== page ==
Saturday, April 4, 2009

How to Be a Romantic Poet, Part Five

Tip #5: Cultivate a Deep Love of Nature.

Part of being a Romantic Poet is being constantly moved to the point of epic poetry studied by generations of surly English students to come at the sight of a daffodil. Nature can be the language through which God speaks to you, God itself, the reflection of your own perfections, or merely a great place to escape from your numerous critics and creditors.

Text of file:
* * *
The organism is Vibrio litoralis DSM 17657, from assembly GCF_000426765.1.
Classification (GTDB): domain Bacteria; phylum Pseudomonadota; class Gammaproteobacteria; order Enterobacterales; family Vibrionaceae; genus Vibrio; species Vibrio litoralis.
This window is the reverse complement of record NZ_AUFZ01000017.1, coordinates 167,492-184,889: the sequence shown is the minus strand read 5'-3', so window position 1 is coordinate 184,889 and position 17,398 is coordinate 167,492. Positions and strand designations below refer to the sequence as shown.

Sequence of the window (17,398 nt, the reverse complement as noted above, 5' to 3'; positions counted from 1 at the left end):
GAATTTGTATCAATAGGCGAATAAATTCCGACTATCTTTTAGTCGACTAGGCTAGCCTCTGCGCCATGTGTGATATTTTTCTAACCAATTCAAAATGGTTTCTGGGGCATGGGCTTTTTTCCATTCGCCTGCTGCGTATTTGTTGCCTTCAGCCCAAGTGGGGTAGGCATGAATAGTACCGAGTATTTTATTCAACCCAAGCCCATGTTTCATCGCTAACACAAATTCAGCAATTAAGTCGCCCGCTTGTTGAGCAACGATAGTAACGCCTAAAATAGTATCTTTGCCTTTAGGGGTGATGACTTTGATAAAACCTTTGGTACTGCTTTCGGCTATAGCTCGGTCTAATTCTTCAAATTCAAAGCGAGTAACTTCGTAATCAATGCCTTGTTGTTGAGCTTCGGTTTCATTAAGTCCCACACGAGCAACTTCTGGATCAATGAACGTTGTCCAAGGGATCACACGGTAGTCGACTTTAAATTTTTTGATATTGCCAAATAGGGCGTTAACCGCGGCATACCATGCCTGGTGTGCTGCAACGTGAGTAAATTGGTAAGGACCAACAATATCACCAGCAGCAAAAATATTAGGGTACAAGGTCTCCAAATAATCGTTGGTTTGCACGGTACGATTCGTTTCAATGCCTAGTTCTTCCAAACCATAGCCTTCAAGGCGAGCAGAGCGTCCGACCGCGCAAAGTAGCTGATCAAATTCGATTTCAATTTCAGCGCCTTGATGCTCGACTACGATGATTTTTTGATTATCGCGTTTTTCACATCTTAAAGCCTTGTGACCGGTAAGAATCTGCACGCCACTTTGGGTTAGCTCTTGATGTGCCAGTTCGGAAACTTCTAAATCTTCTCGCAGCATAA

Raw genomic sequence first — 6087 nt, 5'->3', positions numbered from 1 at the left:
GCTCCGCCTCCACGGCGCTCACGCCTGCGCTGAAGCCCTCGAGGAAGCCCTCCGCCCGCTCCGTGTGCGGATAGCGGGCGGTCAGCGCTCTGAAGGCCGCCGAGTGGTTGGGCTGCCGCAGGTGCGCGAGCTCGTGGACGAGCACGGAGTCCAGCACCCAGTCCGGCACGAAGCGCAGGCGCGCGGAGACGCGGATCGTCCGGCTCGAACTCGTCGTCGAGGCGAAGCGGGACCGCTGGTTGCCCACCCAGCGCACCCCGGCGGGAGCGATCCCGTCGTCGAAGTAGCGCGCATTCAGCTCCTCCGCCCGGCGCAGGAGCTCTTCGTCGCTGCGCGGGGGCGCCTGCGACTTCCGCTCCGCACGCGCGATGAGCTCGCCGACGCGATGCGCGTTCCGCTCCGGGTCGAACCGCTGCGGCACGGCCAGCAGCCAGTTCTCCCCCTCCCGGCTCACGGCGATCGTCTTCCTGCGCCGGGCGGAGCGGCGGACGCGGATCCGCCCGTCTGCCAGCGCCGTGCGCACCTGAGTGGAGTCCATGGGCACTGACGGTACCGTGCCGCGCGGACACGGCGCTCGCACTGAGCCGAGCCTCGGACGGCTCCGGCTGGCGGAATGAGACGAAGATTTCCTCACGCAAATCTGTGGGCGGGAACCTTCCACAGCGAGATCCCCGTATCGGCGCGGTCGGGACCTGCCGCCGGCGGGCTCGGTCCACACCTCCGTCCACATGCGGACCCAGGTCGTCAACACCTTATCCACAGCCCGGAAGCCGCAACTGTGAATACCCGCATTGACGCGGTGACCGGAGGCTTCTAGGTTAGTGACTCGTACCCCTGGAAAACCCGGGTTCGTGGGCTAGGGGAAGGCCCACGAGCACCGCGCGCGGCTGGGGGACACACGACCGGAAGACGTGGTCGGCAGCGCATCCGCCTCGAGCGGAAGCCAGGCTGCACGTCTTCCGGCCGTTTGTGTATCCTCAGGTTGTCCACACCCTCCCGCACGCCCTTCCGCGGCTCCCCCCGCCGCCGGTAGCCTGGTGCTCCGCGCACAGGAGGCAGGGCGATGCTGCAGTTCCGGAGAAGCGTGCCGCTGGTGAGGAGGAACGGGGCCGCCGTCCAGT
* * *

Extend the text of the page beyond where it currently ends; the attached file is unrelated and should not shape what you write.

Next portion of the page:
Compare your loves to flowers, or at least have the decency to compare them to rocks and mountains. Constantly reflect on the glories of nature, and travel everywhere you can to experience them. Italy is very popular, as it is also a great place to die of a wasting disease. Invoke Nature as your muse and your teacher and be sure to reject classical authors as the promoters of worthless knowledge while still making allusions to the most obscure of Greek tragedies whenever you can. This plays into another aspect of being a Romantic Poet. If you cannot love yourself beyond reason, call yourself the Poet of the Age and see yourself as inherently better than all your contemporaries, it is a good idea to have (or to fake) low self-esteem and constantly despise your verses, your education and your inadequacies. This will endear you to all the ladies of your acquantaince, as long as you really do have the poetic skills and popularity to prove this poor opinion of yourself false. Otherwise you will feel really terrible about yourself, move in with your publisher and accidentally die of heart failure from your opium addiction.

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